And then I found out about the conservation corps world. I had friends from Texas, and I knew it was an area which was under constant threat of wildfire. I applied for all of the Texas Conservation Corps positions, hoping that I’d get accepted and once there, learn practical skills and the value of hard work in unforgiving heat. And maybe, just maybe, find a way to get my foot in the door with a job I day dreamed about.

I’m not in DC anymore. I’ve forgotten how to navigate the Excel taskbar and learned how to operate a chainsaw. My experience to date has been more rewarding in more ways than I ever could have imagined. I’m excited to have gotten that chance to put my foot in that door, and open up a world of opportunities which thus far has remained off-limits to me.

Matt Lore, Field Crew Member

Texas Conservation Corps – Finally in the Field

Texas Conservation Corps, what can I say about this program? I have been involved with it for only a short two weeks but man this has already been the longest two weeks of my life! Don’t get me wrong, I have loved every minute of it, at least mostly every minute, but I have learned more in these past two weeks than I honestly ever have. Everything I’ve ever known was from behind a desk or in a book, but TxCC has taught me so much more than that. It’s taught me how to listen, not just hear the words that are being spoken to me but to fully comprehend and absorb the material that is being transfered to me. The biggest lesson I would have to say I learned myself would be that we, the members and leaders of TxCC, are not individuals but instead a whole. I’ve only been in the program two weeks but I have started to develop bonds with my fellow members that I find incredible in this short of time. TxCC may give me learning skills and the best body I’ve ever had in my life, but the best thing it has to offer is the family it created.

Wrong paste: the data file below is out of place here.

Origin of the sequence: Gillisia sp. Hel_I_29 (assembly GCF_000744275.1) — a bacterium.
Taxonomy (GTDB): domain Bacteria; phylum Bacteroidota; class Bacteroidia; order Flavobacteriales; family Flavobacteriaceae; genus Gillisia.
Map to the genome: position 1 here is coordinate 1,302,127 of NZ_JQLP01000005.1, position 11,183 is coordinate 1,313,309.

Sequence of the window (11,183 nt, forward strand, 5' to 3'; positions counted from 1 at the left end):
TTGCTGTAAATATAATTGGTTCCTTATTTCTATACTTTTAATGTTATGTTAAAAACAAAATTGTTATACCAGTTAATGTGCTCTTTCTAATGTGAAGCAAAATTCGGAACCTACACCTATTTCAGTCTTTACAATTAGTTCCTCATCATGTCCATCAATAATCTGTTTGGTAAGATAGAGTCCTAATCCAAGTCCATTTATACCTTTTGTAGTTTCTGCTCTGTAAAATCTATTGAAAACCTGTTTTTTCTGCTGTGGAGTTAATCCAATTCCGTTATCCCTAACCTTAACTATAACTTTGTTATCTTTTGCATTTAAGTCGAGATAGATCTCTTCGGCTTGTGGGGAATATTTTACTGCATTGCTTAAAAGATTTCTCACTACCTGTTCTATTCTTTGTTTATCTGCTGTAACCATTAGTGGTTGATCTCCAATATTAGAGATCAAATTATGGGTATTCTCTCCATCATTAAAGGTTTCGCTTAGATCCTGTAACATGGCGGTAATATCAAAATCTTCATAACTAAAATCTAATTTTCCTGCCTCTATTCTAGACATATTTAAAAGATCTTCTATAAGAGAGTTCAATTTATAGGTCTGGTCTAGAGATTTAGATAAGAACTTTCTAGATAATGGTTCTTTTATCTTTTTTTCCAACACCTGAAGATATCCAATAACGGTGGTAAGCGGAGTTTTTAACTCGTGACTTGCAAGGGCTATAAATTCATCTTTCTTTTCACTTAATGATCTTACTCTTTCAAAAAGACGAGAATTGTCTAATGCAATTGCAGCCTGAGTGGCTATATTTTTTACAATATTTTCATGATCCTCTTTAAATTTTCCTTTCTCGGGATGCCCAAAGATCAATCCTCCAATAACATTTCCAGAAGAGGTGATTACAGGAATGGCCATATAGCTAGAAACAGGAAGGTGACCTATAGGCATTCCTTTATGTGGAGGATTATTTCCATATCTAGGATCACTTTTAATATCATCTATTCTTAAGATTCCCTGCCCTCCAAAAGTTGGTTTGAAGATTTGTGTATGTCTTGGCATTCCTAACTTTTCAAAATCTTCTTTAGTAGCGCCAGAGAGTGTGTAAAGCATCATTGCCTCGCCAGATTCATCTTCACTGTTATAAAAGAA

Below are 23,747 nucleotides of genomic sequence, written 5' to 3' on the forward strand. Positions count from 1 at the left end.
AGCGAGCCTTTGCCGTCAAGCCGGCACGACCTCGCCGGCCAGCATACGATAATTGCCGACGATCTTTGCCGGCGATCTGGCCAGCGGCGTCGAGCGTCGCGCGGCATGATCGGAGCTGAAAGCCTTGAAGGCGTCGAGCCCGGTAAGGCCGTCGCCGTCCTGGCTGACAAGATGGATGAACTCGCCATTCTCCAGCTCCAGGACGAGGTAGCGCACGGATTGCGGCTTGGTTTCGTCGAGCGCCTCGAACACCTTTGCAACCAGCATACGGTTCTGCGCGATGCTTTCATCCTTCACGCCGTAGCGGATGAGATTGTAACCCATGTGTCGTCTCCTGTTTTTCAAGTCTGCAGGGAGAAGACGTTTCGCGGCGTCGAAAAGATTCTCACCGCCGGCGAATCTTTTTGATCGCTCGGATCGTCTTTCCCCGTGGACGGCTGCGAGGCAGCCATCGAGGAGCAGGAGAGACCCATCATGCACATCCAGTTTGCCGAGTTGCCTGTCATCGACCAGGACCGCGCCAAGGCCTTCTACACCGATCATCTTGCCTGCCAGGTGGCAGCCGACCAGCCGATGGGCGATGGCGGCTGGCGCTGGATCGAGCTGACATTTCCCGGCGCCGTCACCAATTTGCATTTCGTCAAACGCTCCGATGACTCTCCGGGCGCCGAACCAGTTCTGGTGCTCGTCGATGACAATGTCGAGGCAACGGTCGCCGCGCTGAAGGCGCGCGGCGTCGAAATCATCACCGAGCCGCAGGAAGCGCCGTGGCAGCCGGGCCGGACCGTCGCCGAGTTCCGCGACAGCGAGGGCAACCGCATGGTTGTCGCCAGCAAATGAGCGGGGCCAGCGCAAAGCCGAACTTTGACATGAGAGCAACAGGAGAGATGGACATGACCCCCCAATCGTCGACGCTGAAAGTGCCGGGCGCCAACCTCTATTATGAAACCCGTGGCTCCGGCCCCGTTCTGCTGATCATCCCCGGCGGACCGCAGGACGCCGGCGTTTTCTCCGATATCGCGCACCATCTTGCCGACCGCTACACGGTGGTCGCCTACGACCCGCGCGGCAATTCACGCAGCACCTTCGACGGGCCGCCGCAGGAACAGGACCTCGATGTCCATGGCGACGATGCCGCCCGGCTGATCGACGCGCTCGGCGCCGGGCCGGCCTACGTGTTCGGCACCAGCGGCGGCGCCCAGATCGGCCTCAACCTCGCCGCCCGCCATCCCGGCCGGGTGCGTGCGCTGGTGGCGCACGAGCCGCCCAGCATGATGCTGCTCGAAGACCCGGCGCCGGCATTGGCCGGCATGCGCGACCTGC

Signed (your fellow TxCC member)

Julia Breslow, Field Crew